That’s the key to some extent. If something is free to play, then the math is suddenly on your side, no matter how remote the odds are. Play an unlimited amount of times and eventually, the most unlikely outcome will occur. This isn’t always possible for fields like acting, modeling, or basket weaving. However, it does help balance out the depressing outlook.

With publishing, the odds are against me. I don’t deny that. However, it’s another one of those games that’s free to play. Sure, it comes with a lot of rejection, but you can make the law of averages work for you.

Other writers have done just that. The book, Twilight, was rejected by 14 publishers before it got picked up. The hit show “Breaking Bad” was rejected by multiple networks, including HBO and FX, before getting picked up by AMC. Ironically, it seems as though there’s a lot of failure that goes into success.

I didn’t keep track of how many times I got rejected. I’d rather not sift through that many emails. However, I don’t use this as an excuse to get discouraged. I use this as an incentive to get better. That’s something else that teachers and after school specials never taught us as kids. We have to keep improving.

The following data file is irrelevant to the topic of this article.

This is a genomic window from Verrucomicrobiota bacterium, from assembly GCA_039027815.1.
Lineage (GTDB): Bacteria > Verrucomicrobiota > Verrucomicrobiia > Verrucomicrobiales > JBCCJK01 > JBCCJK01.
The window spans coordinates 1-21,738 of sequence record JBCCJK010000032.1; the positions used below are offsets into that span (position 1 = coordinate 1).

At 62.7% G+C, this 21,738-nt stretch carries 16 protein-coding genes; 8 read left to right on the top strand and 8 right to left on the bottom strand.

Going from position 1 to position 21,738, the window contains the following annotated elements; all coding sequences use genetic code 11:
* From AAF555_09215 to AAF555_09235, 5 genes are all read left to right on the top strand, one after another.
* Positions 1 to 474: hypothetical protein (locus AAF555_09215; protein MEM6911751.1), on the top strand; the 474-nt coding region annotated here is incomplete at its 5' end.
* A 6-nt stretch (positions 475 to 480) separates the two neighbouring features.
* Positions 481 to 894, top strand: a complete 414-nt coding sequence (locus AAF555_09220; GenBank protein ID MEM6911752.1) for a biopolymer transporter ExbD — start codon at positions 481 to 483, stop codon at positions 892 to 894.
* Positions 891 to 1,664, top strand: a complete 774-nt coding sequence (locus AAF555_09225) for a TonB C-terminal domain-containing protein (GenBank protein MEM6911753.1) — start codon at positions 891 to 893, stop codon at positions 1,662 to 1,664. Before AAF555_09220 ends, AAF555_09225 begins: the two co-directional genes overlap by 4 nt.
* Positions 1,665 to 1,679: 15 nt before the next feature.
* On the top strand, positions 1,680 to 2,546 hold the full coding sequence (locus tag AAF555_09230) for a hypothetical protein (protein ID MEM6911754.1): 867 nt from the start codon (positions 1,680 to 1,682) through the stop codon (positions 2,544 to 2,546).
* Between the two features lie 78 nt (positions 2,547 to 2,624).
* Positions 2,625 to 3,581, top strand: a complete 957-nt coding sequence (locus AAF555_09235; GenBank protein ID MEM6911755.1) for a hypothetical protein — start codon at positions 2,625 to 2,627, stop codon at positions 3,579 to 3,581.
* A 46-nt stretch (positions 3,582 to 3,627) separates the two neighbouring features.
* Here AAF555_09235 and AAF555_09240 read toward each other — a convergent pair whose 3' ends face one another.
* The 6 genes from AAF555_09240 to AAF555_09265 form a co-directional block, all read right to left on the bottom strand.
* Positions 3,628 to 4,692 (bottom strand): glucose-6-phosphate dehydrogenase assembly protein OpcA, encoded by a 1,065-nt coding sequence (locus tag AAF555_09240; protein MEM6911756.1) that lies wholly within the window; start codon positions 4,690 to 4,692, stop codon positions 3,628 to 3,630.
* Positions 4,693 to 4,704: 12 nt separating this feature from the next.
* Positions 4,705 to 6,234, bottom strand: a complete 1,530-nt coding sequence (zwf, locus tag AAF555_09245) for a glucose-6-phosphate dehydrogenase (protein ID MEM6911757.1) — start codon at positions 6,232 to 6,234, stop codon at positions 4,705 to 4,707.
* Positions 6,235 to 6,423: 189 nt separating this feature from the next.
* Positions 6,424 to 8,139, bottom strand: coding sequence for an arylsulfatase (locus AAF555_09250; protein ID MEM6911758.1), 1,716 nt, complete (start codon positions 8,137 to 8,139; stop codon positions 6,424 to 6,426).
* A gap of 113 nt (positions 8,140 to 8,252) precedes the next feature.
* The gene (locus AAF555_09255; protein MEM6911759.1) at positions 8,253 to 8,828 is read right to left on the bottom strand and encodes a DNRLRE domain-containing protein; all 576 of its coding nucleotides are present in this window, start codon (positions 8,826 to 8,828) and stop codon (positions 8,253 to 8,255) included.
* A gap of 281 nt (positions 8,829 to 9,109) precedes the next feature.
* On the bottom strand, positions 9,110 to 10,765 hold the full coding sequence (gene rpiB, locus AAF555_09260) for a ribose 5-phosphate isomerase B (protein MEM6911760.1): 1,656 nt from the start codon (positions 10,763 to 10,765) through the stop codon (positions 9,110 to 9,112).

It kind of clashes with the whole message that, “You’re so great, no matter what anyone else says!” The truth is that we are all a work-in-progress. If we don’t keep improving at whatever we do, be it writing erotica/romance or learning to deep-fry a turkey, we’re not going to find success. We’re only going to fall into the same pit as those who think they have a chance at winning the lottery.

For the record, though, I do buy lottery tickets. I don’t buy many. I never spend more than pocket change on them, but again, the odds of playing are better than zero, which are the only odds you get if you don’t play.

Success is an unpredictable force and one that not everybody achieves in life. However, it is possible to put yourself in a position to experience it. It often takes more than your teachers and favorite movie stars ever told you, but it’s something worth pursuing. We only have one life to live, after all. Why not make the most of it?